Brahma has four heads, and it is thought that the four Vedas (religious book of Hindus) originated from these four heads. Some people believe that the caste system, or four varnas, arose from various parts of Brahma’s body.
Brahma has four arms and also has a beard. Brahma’s wife name Sarasvati who is the goddess of knowledge.
Why is Brahama least worshipped?
It is thought that Brahma’s job as the creator has ended. Therefore, it is up to other gods like Vishnu to keep the world safe and Shiva to continue cosmic rebirth.
2 – Vishnu
Vishnu is the second Hindu God responsible for the world’s formation, maintenance, and destruction. His purpose is to return to earth during difficult times to maintain the balance of right and wrong. Vishnu is cited multiple times in the Rig Veda, the holiest of the four Vedas, alongside other gods such as Indra.
He is primarily associated with light, particularly the Sun. His wife is Lakshmi (goddess of wealth and purity). Vaishnavas are those Hindus who worship Vishnu as their primary God
3 – Shiva
Shiva is the third Hindu god. It is charged for the world’s creation, maintenance, and destruction. The role of Shiva is to destroy the universe and rebuild it. Shiva is well known for being wild and angry. He’s an ascetic sometimes (quit all pleasures of the world), and sometimes he becomes a hedonist (pleasure seeker).
Parvati is the wife of Shiva, and she keeps him in control. His relationship with his wife makes him a lover and an ascetic in married conditions. Shaivism are those Hindus who worship Shiva as their primary deity. In India, Dance is considered a religious act, and Shiva is regarded as its master. Therefore, Shiva is called Lord of Dance.
Devi, the mother-goddess, is Shiva’s consort. Hindu believes that Devi has previously taken numerous shapes, including Kali, the goddess of death, and Sati, married life. However, her most well-known shape is Parvati. Hindus believe Shiva and Parvati reside in the Himalayan Kailash mountains.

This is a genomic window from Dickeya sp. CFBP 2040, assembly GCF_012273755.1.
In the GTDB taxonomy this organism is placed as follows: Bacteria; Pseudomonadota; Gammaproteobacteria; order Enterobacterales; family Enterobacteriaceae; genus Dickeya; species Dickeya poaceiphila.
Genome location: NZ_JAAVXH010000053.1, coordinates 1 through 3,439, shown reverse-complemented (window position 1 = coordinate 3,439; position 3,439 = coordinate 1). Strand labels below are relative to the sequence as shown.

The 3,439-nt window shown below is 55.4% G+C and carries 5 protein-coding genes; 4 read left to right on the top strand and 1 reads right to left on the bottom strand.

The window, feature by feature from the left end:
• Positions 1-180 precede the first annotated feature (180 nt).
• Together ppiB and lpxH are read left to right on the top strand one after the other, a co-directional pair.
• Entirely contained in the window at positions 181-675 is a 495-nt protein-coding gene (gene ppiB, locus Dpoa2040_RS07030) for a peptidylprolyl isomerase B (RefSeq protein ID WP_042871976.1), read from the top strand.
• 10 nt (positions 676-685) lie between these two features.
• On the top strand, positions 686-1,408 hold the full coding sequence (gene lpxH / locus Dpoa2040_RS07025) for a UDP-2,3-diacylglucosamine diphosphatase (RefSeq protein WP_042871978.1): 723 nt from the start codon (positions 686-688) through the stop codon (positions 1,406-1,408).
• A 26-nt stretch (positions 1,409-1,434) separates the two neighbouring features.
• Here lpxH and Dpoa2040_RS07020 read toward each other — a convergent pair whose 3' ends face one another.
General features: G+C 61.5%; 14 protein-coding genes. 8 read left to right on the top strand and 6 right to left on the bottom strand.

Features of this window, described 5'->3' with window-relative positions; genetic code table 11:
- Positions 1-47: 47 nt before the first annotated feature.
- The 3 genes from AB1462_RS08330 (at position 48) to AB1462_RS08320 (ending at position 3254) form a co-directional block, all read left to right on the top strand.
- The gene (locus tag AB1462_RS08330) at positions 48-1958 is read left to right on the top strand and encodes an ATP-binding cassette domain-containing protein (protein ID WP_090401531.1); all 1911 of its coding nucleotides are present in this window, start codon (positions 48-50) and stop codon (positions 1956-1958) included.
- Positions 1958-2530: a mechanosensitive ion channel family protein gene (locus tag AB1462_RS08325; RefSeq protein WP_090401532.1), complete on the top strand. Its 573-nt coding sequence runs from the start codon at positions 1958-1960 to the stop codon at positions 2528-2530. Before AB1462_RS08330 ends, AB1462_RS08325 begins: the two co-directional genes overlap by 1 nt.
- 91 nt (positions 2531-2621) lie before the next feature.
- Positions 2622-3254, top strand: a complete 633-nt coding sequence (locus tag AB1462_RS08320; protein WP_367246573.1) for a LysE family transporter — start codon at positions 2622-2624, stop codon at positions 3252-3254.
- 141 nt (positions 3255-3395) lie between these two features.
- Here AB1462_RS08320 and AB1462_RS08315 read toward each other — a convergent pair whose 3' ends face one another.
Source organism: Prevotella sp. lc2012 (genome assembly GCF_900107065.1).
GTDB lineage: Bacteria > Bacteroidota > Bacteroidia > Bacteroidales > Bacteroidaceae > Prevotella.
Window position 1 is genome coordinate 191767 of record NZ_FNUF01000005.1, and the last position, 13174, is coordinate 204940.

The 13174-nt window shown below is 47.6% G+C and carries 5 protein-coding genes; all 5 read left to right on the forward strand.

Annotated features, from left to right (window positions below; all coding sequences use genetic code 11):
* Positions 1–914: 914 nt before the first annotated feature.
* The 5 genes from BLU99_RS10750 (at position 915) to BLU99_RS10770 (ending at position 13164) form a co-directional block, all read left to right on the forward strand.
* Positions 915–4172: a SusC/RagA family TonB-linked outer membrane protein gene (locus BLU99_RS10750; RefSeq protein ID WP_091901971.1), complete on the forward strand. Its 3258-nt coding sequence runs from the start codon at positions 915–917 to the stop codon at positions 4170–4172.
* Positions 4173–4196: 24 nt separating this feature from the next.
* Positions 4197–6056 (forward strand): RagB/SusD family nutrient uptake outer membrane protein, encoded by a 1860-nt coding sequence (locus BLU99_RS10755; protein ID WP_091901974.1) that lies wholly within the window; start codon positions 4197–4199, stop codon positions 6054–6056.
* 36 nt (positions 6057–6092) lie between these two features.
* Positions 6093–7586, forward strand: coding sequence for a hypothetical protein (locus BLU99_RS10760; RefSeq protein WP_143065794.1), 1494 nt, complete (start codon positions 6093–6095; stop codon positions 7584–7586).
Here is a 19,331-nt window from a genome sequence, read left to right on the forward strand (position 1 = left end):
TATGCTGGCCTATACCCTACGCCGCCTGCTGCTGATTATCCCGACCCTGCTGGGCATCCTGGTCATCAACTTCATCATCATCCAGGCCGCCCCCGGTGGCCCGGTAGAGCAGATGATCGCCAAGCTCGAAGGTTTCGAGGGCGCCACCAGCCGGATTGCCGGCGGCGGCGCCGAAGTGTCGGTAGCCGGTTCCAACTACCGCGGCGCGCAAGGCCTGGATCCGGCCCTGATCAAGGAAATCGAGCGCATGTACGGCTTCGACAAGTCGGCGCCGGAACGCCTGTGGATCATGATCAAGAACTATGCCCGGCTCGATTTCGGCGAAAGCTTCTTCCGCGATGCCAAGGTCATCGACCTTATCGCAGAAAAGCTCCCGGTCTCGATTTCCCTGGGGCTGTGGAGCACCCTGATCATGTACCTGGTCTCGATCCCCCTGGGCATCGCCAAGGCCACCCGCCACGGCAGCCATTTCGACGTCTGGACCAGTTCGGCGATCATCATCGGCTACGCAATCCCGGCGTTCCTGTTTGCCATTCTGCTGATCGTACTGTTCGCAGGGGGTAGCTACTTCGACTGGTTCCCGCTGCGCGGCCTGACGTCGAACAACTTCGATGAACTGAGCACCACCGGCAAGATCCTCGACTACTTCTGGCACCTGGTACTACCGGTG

4 – Krishna
Krishna is considered the God of love, compassion, and tenderness.
Hinduism Caste system
There are four significant castes (in descending order of importance)::
- Brahmin: These are considered the highest level of people who are spiritual leaders
- Kshatriyas: These people are protectors of society and society’s guardians
- Vaisyas: These are highly skilled people and producers who feed society.
- Shudras: They are considered as low-skilled laborers
There is another category also which is not part of the caste system. They are called “Untouchables.” These are believed to be at the bottom of the social order.
Hindus observe a variety of festivals and holidays.
Most commonly and well-known are:
Diwali (A Festival of Lights)
- Navaratri: a harvesting and fertility festival
- Holi is a springtime event.
- Krishna Janmashtami: a celebration of Krishna’s birthday
- Raksha Bandhan: a festival commemorating the tie between a brother and a sister.
- Maha Shivaratri: Shiva’s big feast